As Severus savored another sip of brandy with deep satisfaction--finally alone, as he truly preferred to be if only his colleagues would believe it--the door opened again and Potter glowered furiously at him through a rat's nest of black hair.

"Vasum reparo," he rapped out, pointing his wand at the mess on the floor, and swung the whole length of his arm to sight down his wand at Severus instead. "You no more hate me," he said quite carefully, like a first-year enunciating a charm, "than I hate you," and swirled and stomped back through the door again.

"There's no point me saying anything about generals and fields of battle," said Potter.

"That's hardly a guarantee against your doing it," sighed Severus.

"Right then," he said, and slid his wand back in his jeans pocket, wiped his hand carefully on the blue denim at his thigh--first the palm, then the back--and reached out and seized Severus's robes at the front, making a fist in the fabric. His glasses were falling down his nose. "I don't care if you're older and more experienced than Merlin. Right now I could have your bollocks without using my wand and you know it. You will stay here with your wand at the ready while I go in. You've sacrificed enough for the cause and it's not your turn this time. I haven't got time to fight about it."

Severus's lip curled, a little. "Unhand me, Potter."

"Are we understood?"

The idiot seemed to actually be trembling. Severus could smell his sweat and taste his fear. "I will follow you," he said.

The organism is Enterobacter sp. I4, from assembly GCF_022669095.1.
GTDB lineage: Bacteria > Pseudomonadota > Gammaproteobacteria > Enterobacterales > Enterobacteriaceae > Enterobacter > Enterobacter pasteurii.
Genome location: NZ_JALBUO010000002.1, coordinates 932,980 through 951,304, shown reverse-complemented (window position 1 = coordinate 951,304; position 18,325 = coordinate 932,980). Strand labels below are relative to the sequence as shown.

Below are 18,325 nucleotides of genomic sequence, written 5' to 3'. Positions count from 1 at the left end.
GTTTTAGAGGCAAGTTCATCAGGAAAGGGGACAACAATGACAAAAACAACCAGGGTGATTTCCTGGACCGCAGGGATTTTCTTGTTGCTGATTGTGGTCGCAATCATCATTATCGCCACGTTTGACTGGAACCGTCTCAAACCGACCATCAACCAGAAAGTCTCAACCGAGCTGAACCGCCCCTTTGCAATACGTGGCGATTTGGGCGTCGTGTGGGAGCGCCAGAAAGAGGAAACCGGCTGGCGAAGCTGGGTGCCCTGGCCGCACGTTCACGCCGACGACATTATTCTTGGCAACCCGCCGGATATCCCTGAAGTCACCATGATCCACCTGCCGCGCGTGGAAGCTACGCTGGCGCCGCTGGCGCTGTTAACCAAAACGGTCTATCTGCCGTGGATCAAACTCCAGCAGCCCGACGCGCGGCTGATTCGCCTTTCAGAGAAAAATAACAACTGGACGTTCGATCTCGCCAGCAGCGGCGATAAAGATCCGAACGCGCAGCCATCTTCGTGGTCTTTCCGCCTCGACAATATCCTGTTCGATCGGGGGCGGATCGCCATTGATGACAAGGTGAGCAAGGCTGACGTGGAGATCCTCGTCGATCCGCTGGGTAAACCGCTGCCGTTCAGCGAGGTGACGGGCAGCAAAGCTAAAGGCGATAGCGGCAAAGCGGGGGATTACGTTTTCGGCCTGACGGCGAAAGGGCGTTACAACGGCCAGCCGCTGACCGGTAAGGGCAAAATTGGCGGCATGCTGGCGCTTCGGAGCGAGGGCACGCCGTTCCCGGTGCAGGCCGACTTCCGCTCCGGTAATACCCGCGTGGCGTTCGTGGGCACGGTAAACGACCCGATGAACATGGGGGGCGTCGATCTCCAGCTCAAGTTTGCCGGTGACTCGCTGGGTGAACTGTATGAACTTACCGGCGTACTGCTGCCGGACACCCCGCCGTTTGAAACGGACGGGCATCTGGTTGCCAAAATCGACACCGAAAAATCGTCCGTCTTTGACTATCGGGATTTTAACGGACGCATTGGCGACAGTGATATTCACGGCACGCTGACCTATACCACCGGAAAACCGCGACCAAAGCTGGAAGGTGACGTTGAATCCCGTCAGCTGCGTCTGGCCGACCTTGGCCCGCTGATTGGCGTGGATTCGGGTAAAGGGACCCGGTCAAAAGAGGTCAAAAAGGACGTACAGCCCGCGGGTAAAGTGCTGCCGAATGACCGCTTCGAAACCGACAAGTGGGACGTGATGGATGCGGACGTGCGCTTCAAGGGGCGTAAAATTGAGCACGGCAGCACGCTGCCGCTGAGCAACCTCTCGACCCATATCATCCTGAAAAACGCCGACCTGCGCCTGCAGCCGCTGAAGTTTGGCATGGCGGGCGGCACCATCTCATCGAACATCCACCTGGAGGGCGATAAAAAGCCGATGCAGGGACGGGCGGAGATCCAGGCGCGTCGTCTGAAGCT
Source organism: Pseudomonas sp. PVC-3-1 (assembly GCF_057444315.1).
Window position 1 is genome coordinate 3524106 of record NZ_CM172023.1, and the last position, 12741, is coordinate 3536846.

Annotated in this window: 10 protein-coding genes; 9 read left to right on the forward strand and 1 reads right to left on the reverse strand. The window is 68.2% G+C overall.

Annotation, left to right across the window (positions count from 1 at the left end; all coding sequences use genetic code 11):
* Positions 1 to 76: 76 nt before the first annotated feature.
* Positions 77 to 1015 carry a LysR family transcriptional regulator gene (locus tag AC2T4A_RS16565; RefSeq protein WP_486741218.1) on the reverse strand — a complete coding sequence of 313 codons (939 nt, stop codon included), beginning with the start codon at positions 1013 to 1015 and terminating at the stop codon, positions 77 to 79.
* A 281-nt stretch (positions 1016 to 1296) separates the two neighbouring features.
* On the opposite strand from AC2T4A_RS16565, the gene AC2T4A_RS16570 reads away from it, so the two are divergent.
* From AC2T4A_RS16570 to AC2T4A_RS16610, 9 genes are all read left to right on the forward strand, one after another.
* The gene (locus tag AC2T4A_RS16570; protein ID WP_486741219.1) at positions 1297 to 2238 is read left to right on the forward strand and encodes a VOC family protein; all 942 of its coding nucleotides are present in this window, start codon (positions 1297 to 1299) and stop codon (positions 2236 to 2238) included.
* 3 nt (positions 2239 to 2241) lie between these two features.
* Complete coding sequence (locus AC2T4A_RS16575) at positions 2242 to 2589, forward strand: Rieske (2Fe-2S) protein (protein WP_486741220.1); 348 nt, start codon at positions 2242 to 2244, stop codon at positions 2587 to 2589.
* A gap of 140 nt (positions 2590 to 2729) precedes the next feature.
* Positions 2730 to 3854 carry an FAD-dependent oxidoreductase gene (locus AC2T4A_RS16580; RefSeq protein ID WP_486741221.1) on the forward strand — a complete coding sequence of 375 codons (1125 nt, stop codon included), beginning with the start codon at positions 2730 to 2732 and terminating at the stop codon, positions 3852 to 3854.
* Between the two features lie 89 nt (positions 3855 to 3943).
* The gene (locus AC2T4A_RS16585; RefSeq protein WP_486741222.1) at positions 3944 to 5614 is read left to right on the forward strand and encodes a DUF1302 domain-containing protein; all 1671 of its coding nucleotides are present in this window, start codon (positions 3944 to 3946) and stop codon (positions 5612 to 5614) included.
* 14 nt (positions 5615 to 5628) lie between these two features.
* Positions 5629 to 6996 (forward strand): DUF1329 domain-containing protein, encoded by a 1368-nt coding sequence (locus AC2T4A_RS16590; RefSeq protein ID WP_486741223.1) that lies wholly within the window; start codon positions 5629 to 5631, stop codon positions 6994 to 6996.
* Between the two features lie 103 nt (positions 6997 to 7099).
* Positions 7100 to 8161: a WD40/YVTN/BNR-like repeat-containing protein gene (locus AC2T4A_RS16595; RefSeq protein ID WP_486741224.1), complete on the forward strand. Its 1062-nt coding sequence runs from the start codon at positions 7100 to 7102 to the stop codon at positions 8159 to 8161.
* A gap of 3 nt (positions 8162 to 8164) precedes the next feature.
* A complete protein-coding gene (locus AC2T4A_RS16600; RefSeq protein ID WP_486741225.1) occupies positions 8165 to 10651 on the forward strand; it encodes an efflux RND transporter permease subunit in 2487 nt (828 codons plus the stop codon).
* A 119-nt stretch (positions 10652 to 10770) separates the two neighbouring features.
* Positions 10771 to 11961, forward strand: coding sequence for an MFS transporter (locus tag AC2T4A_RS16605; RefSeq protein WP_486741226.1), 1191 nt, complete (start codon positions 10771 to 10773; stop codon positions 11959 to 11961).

The fist relaxed and the boy stepped back and produced a dim smile. "You'll follow me into the jaws of death--"

"The Headmaster's office is hardly the Veil." Imbecile.

"--But you would," Potter insisted, "and you have, and yet you can't follow me in--you can't just trust me to--"

Severus felt irritation creeping up on him, which was at least better than the wave of rage these importunate pleas might have produced. It was better not to face Dumbledore too preoccupied with anything. "Potter," he said, "if you will not cease this ill-conceived and ill-spoken rambling, at least have the grace to put me out of my misery first, wand or no. Merlin's balls, I'd rather owe my life to Dumbledore thrice over than listen to you for an hour."

The boy was amazingly thick. He laughed.

He woke up screaming from nightmares he didn't remember. He woke up sweating from nightmares that he did. Snape's teeth hurt in the mornings from grinding them in the night sometimes, but he never wept.

The mark on his arm had faded like ink absorbed by charmed parchment when Potter had broken the Dark Lord. There were no scars on his arm to mark the spot where it had been.

Severus felt it in his dreams; he felt phantom pains in it, stabs and aches when he thought about certain--things. He could feel where it was on the unmarked skin--the sad bagginess of aging flesh hanging a little from the bone of his arm, fat and thin stringy muscle, graying hair, but no sign of the Mark.

It was still there. It would always be there. It had just gone invisible.

The clean skin of his arm was Potter's mark. Once he scratched it so hard under the hot water of a shower with the nails of his other hand that it raised red welts on his arm. But it was never going to go away.

"I thought we were friends," Potter had said to him once, long before the battle, ages and ages ago.

"I don't have friends," Severus had hissed.